An effective web site requires an ongoing investment, but with a good RoI strategy it doesn't have to costs you.

Every web site needs to provide a tangible and timely Return on Investment (RoI). Your company's web site should be one of the most active and accountable members of its marketing team.

Accountability is a good thing — as long as it's based on sound objectives. RoI objectives can represent tangible things such as cost savings and intangible tings such as the projected impact your Web site will have on customer perception and behavior. They identify how you plan to use the Internet recover your financial investment and to achieve some specific communication goals and marketing efforts.

For example, if you want to increase unaided awareness among the target market of 18 percent to 25 percent, you can identify the percentage of the target market that will visit your Web site.

Of those within the target market that visit your site, you can identify measurable objectives based on other communication goals, marketing objectives, and sales objectives. These objectives might include:

Setting quantifiable objectives for your Internet site that relate to your overall marketing and communication goals is critical. Equally important is the ability to effectively measure whether objectives are met.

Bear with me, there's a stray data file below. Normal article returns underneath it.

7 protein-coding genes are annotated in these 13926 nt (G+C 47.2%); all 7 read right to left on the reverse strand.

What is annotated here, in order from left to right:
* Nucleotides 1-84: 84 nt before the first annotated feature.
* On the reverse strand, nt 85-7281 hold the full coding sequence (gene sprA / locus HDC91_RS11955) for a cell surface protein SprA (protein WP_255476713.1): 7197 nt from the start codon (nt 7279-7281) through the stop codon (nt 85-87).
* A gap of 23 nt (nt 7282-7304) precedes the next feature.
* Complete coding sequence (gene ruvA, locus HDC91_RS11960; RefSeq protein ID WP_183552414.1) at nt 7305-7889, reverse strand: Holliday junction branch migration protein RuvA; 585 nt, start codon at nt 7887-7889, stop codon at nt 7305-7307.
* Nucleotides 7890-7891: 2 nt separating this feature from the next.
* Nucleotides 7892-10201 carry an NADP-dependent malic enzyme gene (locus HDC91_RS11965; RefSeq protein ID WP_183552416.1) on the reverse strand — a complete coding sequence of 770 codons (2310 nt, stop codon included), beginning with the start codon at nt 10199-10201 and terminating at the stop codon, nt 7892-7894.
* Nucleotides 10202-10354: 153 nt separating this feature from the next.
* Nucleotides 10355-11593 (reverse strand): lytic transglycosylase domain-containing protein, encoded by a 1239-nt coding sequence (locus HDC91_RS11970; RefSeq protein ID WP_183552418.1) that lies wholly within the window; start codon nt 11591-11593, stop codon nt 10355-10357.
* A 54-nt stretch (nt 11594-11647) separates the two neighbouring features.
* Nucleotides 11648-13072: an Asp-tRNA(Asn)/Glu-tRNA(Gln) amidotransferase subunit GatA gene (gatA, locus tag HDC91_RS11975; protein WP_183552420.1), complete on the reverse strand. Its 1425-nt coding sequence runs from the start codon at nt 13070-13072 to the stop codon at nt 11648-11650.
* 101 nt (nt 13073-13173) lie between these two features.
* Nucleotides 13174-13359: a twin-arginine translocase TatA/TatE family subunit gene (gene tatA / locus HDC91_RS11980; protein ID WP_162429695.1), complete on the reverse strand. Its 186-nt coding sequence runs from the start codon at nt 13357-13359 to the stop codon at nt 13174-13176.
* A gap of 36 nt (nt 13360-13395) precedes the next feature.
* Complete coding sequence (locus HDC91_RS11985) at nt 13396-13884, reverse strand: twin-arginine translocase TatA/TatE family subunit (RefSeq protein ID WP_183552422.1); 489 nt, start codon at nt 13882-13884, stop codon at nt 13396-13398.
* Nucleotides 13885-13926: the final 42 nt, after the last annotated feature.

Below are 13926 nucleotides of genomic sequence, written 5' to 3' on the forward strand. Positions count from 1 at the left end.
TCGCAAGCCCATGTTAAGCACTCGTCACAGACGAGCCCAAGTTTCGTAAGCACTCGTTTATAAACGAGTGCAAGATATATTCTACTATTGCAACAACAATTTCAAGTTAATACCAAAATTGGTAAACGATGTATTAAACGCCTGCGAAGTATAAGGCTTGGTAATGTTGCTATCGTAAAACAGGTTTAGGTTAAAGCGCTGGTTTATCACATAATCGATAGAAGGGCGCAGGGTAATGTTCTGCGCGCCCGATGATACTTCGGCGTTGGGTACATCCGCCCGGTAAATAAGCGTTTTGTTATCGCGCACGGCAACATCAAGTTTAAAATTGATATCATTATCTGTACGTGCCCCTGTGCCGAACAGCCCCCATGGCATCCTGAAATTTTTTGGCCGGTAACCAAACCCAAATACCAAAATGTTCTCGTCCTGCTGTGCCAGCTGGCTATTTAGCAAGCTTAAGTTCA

Each time an individual visits your organization's Web site, information about their visit can be saved. This information can be used to generate "Web statistics" that characterize your site's overall use.

Web statistics are a useful tool for measuring site use. For example, using Web statistics, you can calculate a number of useful marketing-relevant indicators:

Since Web statistics are not collected with marketing, communication, or sales objectives in mind, other methods of measuring objectives are also required. Data for measuring the success of Internet objectives can be incorporated within the processes used to determine the success of communication goals, marketing objectives, and sales objectives overall. For example, customer surveys should include questions related specifically to the unaided awareness, attitude, trial, and retrial levels of the organization's Web site.

By establishing objectives prior to implementing Internet media, it may also be possible to integrate objective specific reporting features. In the same way site visits collect information for Web statistics, information can be collected for evaluating whether objectives have been met.